June 8th, 2015, Fresh Air
June 22, 2015
WUNC’s The State of Things
From Hurricane Katrina to Food Scarcity: Meet Nature Reporter Joel Bourne
Frank Stasio talks with Bourne about how his origins in eastern North Carolina led to a career of covering the top environmental stories in the United States.
- June 27, 2014, Boyd Matson, National Geographic Weekend: “Africa, The Next Breadbasket?”
- June 3, 2014 NPR, The Diane Rehm Show: “Sustainable Seafood.”
- May 30, 2014, L.A. Theatre Works, accompanying their production of Henrik Ibsen’s play, An Enemy of the People
July 6, 2012, Justice Theater Project, Raleigh, NC
July 5, 2011, Telemundo program, CanalSDI, Santa Domingo, Dominican Republic
Joel K. Bourne’s new book, The End of Plenty, presents a fascinating narrative about agriculture, population, hunger, and health, spanning decades, that frames the current situation within a historical context. Along the way, he analyzes some of the most complex and contentious issues challenging food supply today.
Kirkus (Starred review)
Hard facts, solid research, multiple viewpoints, and well-told stories combine to give high impact to this compelling look at the challenge of feeding the world’s burgeoning population without destroying the planet.
Science writer Bourne, who was trained as an agronomist, starts by looking back at the warnings of Malthus, the great Bengal famine of 1943, and the so-called green revolution of the 1960s. The author stresses that while the factors that drove the green revolution have not gone away, crop yields have declined and the damage to soil, water, forests, and climate have increased. At the same time, high demand for grain caused by population growth, biofuels, and meat-heavy diets (the growing Chinese demand for pork rates an entire chapter) has kept food prices high. Bourne chronicles his travels to the Indian state of Punjab, where natural farming is becoming more widespread; to sites in Panama, Vancouver Island, Rhode Island, and Virginia, where aquaculture, a kind of blue revolution, shows promise; and to Ukraine, in his eyes “one of the biggest wastes of agricultural potential on the planet” thanks to civil war and corruption. While water problems get short shrift—there is only a brief section on water-saving technologies—the author goes much deeper into the pros and cons of genetically modified crops and the growth of the modern organic farming movement, a trend that he views as hopeful for increasing food production without adverse environmental consequences. The take-home message is that there are ways to increase the world’s food supply, and smart people are working on the issue, but if population growth is not curbed and if the world continues on its present track, disaster is inevitable.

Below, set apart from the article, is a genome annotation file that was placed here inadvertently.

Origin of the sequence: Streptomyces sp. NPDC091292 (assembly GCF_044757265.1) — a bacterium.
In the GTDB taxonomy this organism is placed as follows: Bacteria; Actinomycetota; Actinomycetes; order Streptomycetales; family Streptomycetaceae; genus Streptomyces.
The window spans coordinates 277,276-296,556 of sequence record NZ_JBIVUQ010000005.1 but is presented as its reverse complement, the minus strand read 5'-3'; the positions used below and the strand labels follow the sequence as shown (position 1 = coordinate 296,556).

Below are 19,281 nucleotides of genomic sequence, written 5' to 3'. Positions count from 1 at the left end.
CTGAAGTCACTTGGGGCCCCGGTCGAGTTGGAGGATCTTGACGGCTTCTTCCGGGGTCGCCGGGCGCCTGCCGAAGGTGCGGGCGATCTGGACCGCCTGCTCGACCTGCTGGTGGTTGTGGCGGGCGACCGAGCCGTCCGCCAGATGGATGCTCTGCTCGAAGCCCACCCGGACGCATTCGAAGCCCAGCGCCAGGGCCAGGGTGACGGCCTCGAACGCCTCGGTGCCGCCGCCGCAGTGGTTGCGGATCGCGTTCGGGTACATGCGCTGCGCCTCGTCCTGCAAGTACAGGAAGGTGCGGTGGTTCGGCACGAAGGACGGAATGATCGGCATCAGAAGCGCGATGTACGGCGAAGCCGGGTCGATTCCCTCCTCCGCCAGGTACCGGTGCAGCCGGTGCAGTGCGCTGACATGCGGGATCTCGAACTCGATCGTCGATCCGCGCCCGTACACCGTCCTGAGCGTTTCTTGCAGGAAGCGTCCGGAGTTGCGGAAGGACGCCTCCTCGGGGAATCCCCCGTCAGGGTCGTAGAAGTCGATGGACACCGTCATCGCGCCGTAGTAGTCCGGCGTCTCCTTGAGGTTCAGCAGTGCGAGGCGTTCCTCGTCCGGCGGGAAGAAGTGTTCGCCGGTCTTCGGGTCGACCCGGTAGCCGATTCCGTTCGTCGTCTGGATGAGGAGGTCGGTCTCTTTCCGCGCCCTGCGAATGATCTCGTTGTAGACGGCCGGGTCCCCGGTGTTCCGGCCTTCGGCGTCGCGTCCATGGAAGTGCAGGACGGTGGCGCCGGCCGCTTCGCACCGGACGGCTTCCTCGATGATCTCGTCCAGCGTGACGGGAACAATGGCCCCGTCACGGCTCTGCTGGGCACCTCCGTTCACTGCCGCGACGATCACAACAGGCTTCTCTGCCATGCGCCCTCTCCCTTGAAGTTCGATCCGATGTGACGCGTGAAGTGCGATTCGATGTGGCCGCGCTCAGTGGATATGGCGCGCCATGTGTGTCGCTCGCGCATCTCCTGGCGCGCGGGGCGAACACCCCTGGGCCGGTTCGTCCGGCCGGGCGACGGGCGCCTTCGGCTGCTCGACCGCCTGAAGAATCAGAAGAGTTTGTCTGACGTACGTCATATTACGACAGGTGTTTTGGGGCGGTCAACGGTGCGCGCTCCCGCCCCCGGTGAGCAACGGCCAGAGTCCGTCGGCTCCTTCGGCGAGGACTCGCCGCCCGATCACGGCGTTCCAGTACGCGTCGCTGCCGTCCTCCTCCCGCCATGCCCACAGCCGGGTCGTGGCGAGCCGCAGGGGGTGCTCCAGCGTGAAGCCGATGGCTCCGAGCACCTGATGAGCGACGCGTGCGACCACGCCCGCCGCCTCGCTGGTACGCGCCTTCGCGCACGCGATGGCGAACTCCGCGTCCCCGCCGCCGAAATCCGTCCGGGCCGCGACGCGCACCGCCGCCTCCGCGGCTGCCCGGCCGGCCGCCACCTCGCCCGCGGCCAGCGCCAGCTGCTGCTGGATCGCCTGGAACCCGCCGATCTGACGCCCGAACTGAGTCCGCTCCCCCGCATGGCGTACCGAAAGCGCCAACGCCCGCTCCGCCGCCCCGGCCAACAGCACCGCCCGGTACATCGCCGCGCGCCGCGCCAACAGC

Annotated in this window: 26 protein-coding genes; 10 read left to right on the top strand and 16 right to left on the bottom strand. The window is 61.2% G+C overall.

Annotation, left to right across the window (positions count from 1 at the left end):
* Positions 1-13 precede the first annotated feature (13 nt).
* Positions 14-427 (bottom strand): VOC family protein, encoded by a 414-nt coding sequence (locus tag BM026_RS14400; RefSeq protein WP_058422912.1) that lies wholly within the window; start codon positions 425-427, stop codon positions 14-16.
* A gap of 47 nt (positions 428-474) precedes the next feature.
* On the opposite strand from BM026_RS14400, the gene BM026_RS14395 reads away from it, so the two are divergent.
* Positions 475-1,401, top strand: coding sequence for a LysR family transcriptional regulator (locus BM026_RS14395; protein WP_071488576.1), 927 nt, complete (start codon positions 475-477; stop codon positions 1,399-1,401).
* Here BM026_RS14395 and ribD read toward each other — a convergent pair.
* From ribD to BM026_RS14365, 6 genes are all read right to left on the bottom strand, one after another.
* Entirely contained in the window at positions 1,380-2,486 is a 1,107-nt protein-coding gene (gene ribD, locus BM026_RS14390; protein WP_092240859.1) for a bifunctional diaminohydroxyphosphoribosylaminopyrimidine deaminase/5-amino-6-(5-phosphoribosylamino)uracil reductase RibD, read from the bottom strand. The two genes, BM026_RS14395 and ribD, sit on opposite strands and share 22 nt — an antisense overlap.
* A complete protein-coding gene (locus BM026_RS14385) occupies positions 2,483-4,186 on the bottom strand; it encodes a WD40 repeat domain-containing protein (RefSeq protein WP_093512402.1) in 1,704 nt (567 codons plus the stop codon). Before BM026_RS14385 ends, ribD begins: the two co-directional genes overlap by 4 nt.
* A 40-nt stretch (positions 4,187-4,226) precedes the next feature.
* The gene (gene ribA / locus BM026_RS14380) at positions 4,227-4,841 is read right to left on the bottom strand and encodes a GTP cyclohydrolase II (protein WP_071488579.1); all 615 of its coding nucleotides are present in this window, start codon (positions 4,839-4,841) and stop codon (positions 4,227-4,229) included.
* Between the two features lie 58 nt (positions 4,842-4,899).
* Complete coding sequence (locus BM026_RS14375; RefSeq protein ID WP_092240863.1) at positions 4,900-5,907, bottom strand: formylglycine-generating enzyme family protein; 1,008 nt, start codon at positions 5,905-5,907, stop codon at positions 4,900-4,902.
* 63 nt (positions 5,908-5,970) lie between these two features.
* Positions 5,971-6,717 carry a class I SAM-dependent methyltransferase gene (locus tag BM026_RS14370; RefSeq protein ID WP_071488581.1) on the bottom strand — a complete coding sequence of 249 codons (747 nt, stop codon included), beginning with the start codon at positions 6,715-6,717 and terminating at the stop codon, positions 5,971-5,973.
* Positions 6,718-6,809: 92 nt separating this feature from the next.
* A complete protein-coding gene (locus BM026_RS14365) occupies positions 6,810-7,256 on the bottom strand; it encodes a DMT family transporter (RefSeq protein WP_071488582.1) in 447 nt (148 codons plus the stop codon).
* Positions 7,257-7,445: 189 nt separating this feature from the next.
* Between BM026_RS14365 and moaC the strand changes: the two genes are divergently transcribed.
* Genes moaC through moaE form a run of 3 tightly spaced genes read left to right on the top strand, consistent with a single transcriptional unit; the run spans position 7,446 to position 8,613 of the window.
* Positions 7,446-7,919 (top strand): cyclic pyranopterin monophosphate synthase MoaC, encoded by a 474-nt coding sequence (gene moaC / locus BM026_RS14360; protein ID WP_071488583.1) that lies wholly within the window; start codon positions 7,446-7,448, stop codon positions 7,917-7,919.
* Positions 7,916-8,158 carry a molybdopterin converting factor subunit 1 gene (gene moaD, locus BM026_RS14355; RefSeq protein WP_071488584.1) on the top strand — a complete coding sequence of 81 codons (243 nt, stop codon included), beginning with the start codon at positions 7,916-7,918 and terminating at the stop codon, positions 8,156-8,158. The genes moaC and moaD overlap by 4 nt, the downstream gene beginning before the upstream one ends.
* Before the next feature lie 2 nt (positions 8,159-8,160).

The insertion of notes at the end of each chapter rather than at the back of the book gives it a textbook feel, which may put off some readers. It should not: this call to arms is lucid, informative, and even entertaining, fully deserving a wide readership.
Concerned agronomist Bourne places us on a trajectory toward what he calls a Malthusian “agricultural Armageddon.” In light of the long-term ecological failures of the Green Revolution, he adds the impacts of misguided agriculture policy, chemical damage, biofuel competition, climate change, and the declining purchasing power of the poor to the effects of insufficient food production and exploding population. But Bourne still brings excitement and a guarded optimism to his discussion of projects that hope to confront the crisis head on: Golden Rice, massive aquaculture, desert cultivation and new irrigation techniques, and a return to traditional and organic methods that preserve soil.
He also touts creative agricultural subsidy programs even as he maintains that demographic shifts and family planning programs to hasten zero population growth must ultimately be the key factor in avoiding food-related disaster. Bourne thoughtfully lays out a vision of how short-term thinking got us to the current crisis point, and how a longer-term, ecological view, supported by creative science and more careful policy, might still be able to save us. 14 b&w photos. (June)